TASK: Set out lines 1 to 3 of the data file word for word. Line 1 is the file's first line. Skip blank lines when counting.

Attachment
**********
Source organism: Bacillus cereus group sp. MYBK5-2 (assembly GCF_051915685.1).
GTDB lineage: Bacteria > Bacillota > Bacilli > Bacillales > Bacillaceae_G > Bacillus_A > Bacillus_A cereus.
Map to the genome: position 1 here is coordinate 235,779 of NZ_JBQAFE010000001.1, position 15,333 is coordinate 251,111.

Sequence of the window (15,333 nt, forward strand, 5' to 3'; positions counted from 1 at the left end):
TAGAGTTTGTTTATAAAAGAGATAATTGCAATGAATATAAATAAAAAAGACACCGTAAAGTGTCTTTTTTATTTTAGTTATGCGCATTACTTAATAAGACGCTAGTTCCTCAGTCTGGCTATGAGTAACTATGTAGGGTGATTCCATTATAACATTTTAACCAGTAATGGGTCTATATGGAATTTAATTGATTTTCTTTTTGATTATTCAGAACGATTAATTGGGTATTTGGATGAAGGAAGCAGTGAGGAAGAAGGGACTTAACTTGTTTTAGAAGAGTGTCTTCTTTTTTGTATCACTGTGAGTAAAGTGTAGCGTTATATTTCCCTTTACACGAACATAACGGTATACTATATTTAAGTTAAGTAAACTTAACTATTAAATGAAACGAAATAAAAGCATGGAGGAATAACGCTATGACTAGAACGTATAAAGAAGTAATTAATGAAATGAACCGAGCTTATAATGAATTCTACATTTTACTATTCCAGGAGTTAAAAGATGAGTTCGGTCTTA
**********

Source organism: Bacillus cereus group sp. MYBK5-2 (assembly GCF_051915685.1).
GTDB lineage: Bacteria > Bacillota > Bacilli > Bacillales > Bacillaceae_G > Bacillus_A > Bacillus_A cereus.
Map to the genome: position 1 here is coordinate 235,779 of NZ_JBQAFE010000001.1, position 15,333 is coordinate 251,111.